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Blockchain Technology Expected to Disrupt the Electrical Grid

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By: Kent Bernhard, Contributor

Austria and France, Britain and Brooklyn — utilities and startups on different continents are testing ways blockchain technology could usher in an altered future for electricity production and distribution.

“There are a number of utilities all over the world that are looking at blockchain,” said Dan Nossa, an attorney with Steptoe & Johnson’s Houston office who has been studying the technology that underpins the cryptocurrency bitcoin and its potential impacts on industries from finance, to real estate to energy.

Blockchain technology is a cryptographically secure, shared record of transactions, updated by a network of computers instead of a central authority. Every transaction within the system is secure, timestamped and linked with previous and subsequent transactions that can be seen by anyone with access to a given blockchain.

The technology has the potential to be ideal when it comes to simplifying complicated transactions and helping to digitally track physical assets, such as electricity, as they make their way from point A to point B. That potential makes the technology very attractive to large utilities and scrappy energy startups alike, because blockchain can be used to monitor energy consumption and trading alike.

In Brooklyn, startup LO3 Technology has been running a test using blockchain to track sales of solar energy by individuals to other individuals. Nasdaq is involved with Nevada startup Linq in using the blockchain to track sales of electricity back into the grid by individuals with solar panels. Meanwhile, Austria’s largest utility Wien Energie is testing blockchain technology for trading electricity between it and other utilities. Electron, a startup in Britain, is developing a blockchain platform to allow consumers to easily switch from one power provider to another.

There has been some speculation that blockchain technology could ultimately be used to help eliminate or curtail the role of utilities in the energy market. Nossa doesn’t see that as likely.

“I think they’ll probably maintain their roles,” he said. “I think blockchain can make the incumbents that much more efficient.”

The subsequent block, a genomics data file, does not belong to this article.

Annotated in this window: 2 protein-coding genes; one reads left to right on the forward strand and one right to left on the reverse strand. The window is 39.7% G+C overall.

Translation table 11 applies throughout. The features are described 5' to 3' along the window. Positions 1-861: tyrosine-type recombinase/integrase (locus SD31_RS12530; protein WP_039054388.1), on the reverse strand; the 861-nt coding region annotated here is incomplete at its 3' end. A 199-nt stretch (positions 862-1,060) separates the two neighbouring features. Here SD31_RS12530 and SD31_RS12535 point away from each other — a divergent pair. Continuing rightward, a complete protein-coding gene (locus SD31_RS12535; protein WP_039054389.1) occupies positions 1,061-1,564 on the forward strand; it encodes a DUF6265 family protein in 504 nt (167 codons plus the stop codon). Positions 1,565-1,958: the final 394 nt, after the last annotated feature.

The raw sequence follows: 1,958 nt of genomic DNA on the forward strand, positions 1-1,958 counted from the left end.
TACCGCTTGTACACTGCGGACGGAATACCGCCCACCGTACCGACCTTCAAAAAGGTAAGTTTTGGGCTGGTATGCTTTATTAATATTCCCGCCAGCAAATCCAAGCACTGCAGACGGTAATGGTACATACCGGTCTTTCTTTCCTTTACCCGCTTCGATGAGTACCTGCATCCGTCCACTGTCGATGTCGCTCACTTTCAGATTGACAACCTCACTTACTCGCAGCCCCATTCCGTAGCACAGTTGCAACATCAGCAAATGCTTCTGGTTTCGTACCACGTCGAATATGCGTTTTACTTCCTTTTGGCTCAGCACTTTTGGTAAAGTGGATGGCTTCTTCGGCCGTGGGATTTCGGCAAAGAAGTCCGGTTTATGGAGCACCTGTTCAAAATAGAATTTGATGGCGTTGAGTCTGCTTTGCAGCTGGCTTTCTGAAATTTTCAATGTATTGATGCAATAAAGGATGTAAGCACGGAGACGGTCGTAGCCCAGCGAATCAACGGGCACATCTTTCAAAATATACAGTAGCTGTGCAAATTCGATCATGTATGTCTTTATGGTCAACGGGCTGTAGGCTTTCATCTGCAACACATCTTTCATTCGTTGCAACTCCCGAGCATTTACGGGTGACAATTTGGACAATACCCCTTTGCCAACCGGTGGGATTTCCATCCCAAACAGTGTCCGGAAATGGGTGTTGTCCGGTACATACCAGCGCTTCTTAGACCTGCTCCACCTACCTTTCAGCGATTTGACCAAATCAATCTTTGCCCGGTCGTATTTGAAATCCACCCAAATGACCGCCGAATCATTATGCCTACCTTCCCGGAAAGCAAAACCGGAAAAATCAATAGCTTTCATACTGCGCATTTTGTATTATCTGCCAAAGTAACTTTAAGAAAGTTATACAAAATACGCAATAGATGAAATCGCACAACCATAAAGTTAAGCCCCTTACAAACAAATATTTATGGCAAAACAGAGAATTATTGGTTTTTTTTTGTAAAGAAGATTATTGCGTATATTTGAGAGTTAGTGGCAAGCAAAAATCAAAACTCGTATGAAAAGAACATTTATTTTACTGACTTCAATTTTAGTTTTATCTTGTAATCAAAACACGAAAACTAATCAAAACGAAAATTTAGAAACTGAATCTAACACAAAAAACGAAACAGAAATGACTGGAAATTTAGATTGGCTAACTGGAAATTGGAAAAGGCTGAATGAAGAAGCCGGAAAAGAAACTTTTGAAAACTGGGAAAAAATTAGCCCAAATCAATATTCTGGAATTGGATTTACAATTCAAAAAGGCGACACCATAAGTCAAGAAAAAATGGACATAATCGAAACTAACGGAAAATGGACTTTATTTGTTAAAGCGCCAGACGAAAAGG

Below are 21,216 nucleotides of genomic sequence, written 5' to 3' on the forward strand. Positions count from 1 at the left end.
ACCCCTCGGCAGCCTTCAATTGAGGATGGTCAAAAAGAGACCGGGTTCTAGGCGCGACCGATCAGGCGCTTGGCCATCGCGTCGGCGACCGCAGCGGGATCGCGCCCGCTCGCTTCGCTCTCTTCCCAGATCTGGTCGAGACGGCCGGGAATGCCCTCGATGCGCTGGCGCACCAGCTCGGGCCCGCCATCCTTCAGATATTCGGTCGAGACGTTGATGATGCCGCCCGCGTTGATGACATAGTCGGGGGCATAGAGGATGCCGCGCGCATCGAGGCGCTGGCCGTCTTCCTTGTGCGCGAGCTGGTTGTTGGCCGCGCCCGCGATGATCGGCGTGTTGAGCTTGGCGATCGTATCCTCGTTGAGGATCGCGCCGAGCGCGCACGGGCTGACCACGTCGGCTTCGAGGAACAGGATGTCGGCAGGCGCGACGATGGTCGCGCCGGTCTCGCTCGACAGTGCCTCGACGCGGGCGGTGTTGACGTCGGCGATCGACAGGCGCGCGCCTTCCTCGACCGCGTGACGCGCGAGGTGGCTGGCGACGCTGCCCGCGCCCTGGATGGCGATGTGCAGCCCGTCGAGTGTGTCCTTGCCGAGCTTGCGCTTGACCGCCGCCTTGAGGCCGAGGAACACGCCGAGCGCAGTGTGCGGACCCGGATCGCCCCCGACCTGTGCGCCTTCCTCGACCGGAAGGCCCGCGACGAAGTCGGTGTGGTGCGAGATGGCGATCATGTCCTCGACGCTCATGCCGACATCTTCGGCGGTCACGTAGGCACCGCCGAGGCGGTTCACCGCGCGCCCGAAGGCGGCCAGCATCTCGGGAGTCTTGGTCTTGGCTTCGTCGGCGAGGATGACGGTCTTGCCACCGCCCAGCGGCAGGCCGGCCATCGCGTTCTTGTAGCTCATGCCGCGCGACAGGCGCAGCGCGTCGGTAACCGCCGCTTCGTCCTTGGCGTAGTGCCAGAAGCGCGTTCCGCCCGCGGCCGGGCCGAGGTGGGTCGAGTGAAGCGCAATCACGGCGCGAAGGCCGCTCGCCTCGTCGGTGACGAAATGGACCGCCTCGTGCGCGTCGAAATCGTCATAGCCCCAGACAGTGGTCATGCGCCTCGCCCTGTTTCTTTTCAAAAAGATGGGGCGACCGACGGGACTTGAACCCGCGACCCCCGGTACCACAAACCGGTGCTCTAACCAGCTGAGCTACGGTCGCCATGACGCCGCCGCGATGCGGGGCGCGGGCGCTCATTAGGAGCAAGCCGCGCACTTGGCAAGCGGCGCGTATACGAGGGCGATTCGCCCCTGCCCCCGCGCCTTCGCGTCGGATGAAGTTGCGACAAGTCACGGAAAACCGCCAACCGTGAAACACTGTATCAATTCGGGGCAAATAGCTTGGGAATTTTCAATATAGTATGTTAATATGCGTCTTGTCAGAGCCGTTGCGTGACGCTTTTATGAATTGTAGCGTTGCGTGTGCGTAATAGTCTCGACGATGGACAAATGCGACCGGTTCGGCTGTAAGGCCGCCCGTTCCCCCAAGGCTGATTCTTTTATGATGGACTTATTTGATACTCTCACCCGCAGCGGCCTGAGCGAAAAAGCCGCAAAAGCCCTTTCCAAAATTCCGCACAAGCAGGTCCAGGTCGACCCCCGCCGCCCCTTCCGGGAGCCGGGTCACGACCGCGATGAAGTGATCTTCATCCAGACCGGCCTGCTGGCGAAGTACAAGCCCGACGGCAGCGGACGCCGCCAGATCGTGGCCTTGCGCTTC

The technology can be used in conjunction with Internet of Things technology to better measure electricity usage and collect payments. It could also help consumers see where electricity is coming from and whether, for instance, it is from a renewable source.

“It could be extremely beneficial to all types of energy management systems,” Nossa said.

Blockchain technology could be used by large electricity customers to help trade energy between them. A factory could sell or trade its unused power to another factory that needs it. That, according to a Harvard Business Review article, could yield big efficiency benefits to utilities.

In that article, James Basden and Michael Cottrell argue that, though blockchain technology could have a disruptive effect on utilities, it’s likely that the utilities themselves will be the ones doing the disrupting. They write:

“While there’s always room for startups to move in and disrupt this industry, established utilities are best placed to evaluate and make strategic bets on blockchain technology’s potential applications. If they can seize the moment, centralized incumbents may turn out to be the true disruptors, ushering in a new era of decentralized power.”

To learn how blockchain technology can affect your business, contact Daniel Nossa.

Steptoe & Johnson PLLC is a U.S. law firm with core strengths in energy, labor and employment, litigation and transactional law, serving clients from its 13 strategic locations across the nation. In 2013, Steptoe & Johnson celebrated 100 years of helping clients reach their goals.

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